The Supreme Court’s Friday night decision to deny emergency relief to a Nevada church that challenged the state’s coronavirus restrictions generated strong reactions over the weekend. In a story for SCOTUSblog (which was first published at Howe on the Court), Amy Howe explains the church’s challenge to a state policy that limits church gatherings to 50 people while allowing other facilities – including bars and casinos – to operate at 50% of their capacity. Chief Justice John Roberts sided with the court’s four more liberal justices in denying the church’s request for relief. In the Wall Street Journal, Jess Bravin reports that the church “sought to conduct services for up to 90 congregants, but pledged to implement various social-distancing rules and other measures to contain Covid-19’s spread.” At CNN, Ariane de Vogue and Caroline Kelly point out that the Friday order is “the second time Roberts has voted to reject a request from a church amid the pandemic.” He also sided with the liberals in May to reject a challenge from a California church contesting church attendance limits. In Vox, Ian Millhiser adds that Roberts’ vote in the Nevada case is notable because the Nevada church’s argument for disparate treatment “presented a much stronger legal argument than the church in the earlier case.” In Slate, Daniel Politi reports that conservative politicians expressed outrage over the ruling.
Other analysts are focusing on the court’s role in emergency election litigation. NPR’s Emmett Witkovsky-Eldred and Nina Totenberg examine the court’s rulings in voting-rights cases so far this year and report that, “[w]ith a pandemic raging and uncertainty brewing, some fear the Supreme Court’s chilly attitude toward election lawsuits may add yet another obstacle to a free and fair election in November.” At the Appeal, Jay Willis opines that the court’s five conservatives are contributing to voter suppression, meaning that “as long as Roberts and company hold the line, political and legal victories for progressives will be occasional, unexpected, and limited in their impact.”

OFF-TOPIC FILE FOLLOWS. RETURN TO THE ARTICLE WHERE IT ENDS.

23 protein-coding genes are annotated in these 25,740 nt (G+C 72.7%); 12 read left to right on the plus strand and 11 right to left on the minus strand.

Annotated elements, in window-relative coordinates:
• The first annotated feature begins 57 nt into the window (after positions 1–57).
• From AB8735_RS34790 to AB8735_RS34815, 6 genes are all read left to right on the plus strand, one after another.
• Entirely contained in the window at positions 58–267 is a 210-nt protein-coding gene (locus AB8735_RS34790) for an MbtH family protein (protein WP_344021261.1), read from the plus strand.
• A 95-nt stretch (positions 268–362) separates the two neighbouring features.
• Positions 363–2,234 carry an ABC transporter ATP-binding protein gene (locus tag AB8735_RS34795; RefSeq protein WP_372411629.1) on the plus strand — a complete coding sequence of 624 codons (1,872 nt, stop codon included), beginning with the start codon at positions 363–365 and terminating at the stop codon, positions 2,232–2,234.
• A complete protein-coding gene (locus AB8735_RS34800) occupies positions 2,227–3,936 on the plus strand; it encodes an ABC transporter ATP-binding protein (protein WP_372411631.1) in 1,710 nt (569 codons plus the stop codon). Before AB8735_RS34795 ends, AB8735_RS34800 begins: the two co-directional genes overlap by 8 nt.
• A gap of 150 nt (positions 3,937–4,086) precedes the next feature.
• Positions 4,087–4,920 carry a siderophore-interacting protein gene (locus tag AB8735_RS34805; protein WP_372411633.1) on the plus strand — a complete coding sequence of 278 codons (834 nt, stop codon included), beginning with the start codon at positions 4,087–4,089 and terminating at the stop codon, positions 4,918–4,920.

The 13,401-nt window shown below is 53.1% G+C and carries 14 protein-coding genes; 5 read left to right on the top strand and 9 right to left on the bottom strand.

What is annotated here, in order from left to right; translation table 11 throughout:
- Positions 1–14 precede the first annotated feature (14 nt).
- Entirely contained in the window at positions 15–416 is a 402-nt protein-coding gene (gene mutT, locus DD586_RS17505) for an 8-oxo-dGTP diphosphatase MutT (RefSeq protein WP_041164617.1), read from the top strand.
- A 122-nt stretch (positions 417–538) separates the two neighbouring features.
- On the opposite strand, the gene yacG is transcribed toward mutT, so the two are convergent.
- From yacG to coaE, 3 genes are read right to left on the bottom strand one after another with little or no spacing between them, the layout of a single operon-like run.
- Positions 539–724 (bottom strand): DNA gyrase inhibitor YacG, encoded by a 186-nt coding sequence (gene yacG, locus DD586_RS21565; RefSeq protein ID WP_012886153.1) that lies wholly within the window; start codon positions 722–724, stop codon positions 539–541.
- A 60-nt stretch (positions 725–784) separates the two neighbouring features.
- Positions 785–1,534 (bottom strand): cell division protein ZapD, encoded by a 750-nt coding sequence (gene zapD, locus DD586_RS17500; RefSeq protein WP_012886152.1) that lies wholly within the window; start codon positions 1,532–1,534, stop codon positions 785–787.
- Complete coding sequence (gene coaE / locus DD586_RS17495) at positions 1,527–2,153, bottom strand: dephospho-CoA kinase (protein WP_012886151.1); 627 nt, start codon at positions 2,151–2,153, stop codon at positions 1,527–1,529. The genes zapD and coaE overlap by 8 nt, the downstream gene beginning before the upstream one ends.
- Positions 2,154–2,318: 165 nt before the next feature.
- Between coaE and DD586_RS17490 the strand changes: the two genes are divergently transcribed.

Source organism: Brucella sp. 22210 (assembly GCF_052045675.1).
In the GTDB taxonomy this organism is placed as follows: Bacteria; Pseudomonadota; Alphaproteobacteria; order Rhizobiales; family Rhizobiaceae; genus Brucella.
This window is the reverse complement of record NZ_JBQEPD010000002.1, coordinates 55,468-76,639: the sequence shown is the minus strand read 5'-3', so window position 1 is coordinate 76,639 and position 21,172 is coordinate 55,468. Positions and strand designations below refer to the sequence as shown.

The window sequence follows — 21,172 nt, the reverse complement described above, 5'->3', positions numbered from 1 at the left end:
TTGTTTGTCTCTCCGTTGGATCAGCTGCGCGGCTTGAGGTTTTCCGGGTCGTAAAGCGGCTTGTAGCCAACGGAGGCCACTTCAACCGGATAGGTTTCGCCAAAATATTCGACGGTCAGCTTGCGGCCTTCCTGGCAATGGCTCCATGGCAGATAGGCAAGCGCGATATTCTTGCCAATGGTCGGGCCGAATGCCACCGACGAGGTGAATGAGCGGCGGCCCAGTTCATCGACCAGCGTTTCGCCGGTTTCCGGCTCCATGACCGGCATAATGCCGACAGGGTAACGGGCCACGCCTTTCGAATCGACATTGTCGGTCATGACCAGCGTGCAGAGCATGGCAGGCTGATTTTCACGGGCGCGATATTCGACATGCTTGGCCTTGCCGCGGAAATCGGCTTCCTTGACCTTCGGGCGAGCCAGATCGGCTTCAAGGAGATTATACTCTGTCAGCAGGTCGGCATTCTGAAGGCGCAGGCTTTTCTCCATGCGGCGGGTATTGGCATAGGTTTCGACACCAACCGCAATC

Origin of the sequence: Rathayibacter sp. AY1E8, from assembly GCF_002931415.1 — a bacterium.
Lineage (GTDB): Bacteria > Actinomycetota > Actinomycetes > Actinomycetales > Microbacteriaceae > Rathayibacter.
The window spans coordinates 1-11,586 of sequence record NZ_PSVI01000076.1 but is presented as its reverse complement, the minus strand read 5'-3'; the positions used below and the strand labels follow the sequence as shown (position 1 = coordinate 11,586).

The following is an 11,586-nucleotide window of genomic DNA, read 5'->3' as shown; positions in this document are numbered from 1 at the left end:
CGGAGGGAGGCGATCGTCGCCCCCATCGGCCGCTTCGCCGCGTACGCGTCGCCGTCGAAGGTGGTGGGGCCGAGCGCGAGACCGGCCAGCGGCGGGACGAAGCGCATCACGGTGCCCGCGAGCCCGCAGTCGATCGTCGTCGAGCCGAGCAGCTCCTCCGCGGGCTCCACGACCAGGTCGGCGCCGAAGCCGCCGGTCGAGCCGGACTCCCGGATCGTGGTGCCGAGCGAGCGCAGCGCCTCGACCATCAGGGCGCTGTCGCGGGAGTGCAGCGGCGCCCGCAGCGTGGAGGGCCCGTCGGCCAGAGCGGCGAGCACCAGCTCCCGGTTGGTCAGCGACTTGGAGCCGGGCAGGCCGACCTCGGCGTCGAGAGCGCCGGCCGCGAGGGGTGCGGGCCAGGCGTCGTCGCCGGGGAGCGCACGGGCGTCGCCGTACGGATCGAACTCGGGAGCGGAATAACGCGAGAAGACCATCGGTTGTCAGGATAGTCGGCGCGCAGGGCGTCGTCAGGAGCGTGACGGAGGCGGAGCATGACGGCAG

- On Thursday, the University of California, Irvine School of Law held its 10th annual Supreme Court term-in-review, featuring journalists and legal scholars. The video of the event is available here.
- In an essay for the Regulatory Review’s annual Supreme Court series, Katie Eyer argues that the result in Bostock v. Clayton County is the beginning, not the end, of the fight against anti-LGBTQ discrimination. She argues that “[i]t is time for our elected officials to affirm that commitment to LGBTQ equality in the form of national legislation.” Also in the series, Michael Harper contends that, after Comcast v. National Association of African American-Owned Media and Babb v. Wilkie, liability under anti-discrimination statutes will turn on whether a statute demands but-for causation. He writes that “Comcast and Babb should make clear for Congress, lower courts, and lawyers how the Court would treat causation under other anti-discrimination provisions.”
- In Law360, Mike McBride III analyzes jurisdictional and regulatory implications of the court’s recent decisions on Native American land in Oklahoma.
- Amaury Reyes-Torres analyzes the court’s recent decision in Espinoza v. Montana Department of Revenue in a post titled “5 problems of a result-driven judicial review.”
We rely on our readers to send us links for our round-up. If you have or know of a recent (published in the last two or three days) article, post, podcast or op-ed relating to the Supreme Court that you’d like us to consider for inclusion, please send it to firstname.lastname@example.org. Thank you!